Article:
The party of the President, Petro Poroshenko Bloc “Solidarity,” won the largest number of seats in the local elections in Ukraine. It was followed by Fatherland, Our Land, Opposition Bloc and Radical party of Oleh Liashko. The People’s Front, party of the current Prime Minister Arsenij Yatsenyuk, did not take part in the elections.
The first round of elections was held on 25 October 2015. The second round of mayoral elections took place on 15 November. The second round was held in 29 out of 35 cities in Ukraine with over 9,000 registered voters, where none of the candidates secured majority of the vote in the first round. Based on the results of the second round, some have been re-elected, including the mayor of the capital Kyiv, Vitaly Klitschko and mayor of L’viv, Andriy Sadovy.
International observers noted a number of shortcomings in the elections, including protracted tabulation of the results of the first round. Although the results of the mayoral elections were scheduled to be announced on 30 October and local elections on 4 November, neither were released on time. The observers also criticised high turnover and frequent replacement of the members of precinct and territorial election commissions, noting the negative impact of these changes on the electoral process.
Overall, the results of the elections did not change the political balance in the country. The president’s party retained its dominant position in the West and centre of the country. At the same time, the Opposition Bloc retained its influenced in the East, winning the majority of the vote in the major cities in Luhansk and Donetsk oblasts.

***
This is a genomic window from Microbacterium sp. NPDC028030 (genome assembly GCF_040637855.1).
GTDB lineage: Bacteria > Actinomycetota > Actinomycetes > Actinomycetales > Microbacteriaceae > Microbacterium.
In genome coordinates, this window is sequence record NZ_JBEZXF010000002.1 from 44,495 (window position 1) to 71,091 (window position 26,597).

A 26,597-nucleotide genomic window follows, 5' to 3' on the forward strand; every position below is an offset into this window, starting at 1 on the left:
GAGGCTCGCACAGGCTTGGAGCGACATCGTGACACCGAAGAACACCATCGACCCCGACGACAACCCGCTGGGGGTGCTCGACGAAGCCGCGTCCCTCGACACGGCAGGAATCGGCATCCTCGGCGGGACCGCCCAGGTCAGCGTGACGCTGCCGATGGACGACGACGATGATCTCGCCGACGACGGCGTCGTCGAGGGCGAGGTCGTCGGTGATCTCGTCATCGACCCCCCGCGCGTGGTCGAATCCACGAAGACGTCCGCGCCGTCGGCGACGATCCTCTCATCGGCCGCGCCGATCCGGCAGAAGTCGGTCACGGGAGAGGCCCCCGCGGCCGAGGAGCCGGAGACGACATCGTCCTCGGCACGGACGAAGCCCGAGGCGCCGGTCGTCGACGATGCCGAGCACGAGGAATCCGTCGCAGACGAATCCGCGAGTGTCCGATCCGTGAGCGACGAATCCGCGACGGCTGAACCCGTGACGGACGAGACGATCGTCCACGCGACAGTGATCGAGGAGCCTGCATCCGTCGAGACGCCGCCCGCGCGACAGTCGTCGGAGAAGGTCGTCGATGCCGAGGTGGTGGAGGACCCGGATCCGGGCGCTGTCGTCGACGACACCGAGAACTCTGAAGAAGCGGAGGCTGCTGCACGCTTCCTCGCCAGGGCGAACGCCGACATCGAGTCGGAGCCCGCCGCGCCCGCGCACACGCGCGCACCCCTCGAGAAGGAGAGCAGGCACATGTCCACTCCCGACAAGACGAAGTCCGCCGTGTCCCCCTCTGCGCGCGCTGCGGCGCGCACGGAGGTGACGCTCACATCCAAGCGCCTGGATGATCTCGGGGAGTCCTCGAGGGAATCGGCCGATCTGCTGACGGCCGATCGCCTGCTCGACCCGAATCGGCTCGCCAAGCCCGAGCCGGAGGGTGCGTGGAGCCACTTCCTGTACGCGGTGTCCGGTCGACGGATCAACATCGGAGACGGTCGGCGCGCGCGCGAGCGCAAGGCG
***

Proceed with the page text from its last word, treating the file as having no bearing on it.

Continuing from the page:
Even though the elections were for local representatives, the parties and the candidates were criticised for focusing mostly on the national-level issues such as security, military reform, and gas prices. These issues did manifest themselves during the elections. The polls were cancelled in some territories in the East and not held at all in Crimea. Crimea declared a state of emergency shortly after the elections, when power lines connecting the peninsula to Ukraine were cut, leaving it without power. This intensified the standoff between Ukraine and Russia and was followed by the announcement that Gazprom would be cutting all gas supplies to Ukraine.
The local elections were largely viewed as a test of popularity for the policies of the ruling coalition. Although the coalition parties managed to hold on to their bases, major challenges remain. Public opinion survey conducted by the International Republican Institute before the elections showed widespread dissatisfaction with the pace of reforms and low support for the ruling coalition – only 13% of the respondents approved of the cabinet and 11% of the parliament. The president received a slightly higher approval rating with 24% of respondents supporting his actions. However, this figure is one of the lowest for President Poroshenko, who enjoyed approval rating of 63% in March 2015. These low figures are not surprising, as Ukrainians remain concerned with national security, poor economic performance, and the slow pace of integration with Europe.